THE ECONOMY IN Ireland is very much on the up, with economic growth here currently three times the EU average.
Manufacturing here meanwhile recently marked its 31st straight month of growth.
If proof were needed then that, from a jobs and unemployment point of view, things are very definitely looking up, a just-released Irish salary and benefits survey for 2016 authored by recruitment consultants Morgan McKinley has predicted some very happy news for workers across the country.
Morgan McKinley specialise in the areas of finance, IT, human resources, engineering, science, marketing, and language-based employment.
According to the guide the top five highest-earning positions in Ireland in 2015 in those categories were:
- Banking – Head of Compliance – €160,000
- Professional Services – Risk Advisory – €160,000
- IT – Chief Technical Officer – €152,500
- Accountancy – Financial Director in a small company – €140,000
- Languages – Inside Sales Team Lead – €62,500
The results arrived at in the guide were gleaned from a study of 40,000 separate employment placements across the country.
The guide also details what kind of salary graduates in these disciplines can expect, together with the average salaries seen in those employment branches by location across the country.
Salary increases in 2016 are expected to be in the rage of 10%, rising to 15-20% for specialist positions in sectors where employers are seeing skills shortages, including IT, accountancy, science, and engineering.
Despite the robust nature of the job market here at present, the compilers of the guide have warned employers against excessive salary hikes.
“We are anticipating on average a 10% increase in salary levels this year and would caution restraint in this area,” said Karen O’Flaherty, Chief Operations Officer with Morgan McKinley.
Inward investment is dependent on the ability to attract top talent and to be cost competitive.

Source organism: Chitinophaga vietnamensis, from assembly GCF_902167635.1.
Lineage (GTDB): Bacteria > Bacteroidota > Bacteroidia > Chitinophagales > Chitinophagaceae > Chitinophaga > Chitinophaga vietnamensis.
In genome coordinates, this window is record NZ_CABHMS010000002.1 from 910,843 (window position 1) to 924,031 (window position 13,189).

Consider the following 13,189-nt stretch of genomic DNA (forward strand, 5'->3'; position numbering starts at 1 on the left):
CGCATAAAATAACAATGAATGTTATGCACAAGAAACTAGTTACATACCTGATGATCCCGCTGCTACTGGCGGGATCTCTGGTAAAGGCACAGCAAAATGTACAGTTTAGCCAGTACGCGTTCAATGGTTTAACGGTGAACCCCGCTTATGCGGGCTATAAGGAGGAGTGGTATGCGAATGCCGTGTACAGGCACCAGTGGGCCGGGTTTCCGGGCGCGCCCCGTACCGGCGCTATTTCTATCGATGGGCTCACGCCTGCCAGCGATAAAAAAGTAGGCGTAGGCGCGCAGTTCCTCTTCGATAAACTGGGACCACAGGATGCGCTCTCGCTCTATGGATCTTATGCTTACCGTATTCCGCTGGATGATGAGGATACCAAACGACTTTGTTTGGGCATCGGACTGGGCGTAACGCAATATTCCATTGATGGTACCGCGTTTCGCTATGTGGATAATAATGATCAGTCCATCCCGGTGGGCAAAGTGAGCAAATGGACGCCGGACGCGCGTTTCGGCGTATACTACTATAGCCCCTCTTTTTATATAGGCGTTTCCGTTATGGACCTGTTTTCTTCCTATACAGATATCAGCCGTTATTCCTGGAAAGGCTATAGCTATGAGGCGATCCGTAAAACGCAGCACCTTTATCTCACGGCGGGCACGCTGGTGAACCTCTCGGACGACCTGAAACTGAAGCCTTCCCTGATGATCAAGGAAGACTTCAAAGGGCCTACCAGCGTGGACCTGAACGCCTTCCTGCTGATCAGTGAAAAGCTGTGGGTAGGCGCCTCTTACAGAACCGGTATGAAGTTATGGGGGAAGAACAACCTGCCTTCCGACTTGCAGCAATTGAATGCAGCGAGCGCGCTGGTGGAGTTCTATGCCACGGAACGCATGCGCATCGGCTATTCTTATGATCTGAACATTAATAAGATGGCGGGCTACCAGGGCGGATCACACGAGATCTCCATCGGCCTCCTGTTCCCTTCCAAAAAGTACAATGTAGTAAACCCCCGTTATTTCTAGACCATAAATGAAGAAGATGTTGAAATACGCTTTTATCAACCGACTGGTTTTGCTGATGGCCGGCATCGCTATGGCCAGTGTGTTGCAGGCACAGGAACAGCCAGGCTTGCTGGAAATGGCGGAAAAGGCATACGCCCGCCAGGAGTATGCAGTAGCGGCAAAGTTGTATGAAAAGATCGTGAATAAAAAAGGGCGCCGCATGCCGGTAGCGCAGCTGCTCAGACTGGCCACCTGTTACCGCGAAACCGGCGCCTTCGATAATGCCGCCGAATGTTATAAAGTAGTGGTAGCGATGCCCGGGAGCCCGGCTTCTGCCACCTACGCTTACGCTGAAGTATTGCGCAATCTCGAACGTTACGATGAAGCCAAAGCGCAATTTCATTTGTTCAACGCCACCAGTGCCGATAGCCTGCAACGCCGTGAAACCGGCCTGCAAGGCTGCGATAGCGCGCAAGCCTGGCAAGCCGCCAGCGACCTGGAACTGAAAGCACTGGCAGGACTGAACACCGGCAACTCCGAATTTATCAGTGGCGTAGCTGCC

As can be seen in the above graph, salaries in most disciplines are fundamentally higher in Dublin than in the rest of the country, with IT coming the closest to bridging the geographical salary gap.
However, in areas where the demand for talent is high the traditional disparity between salaries in Dublin and elsewhere in the country is not as evident as you might expect.
This is particularly the case in the areas of life science, pharmaceutical, engineering and IT it seems.
The general trend expected for 2016 and going forward is that “candidates with strong technical skills across all disciplines” are becoming the norm as “technology infiltrates all sectors”, according to O’Flaherty.
The gender gap is also becoming a thing of the past, at least in levels of take-up in areas traditionally dominated by one gender or the other.
In human resources for example, an area traditionally dominated by women, more males are entering the profession, while in life sciences and engineering “more females are qualifying and securing roles”.
The continued return of large numbers of expatriates is also expected for 2016, particularly from Canada, Australia and the United Arab Emirates, especially “professionals with young families” who return “more confident of securing employment”.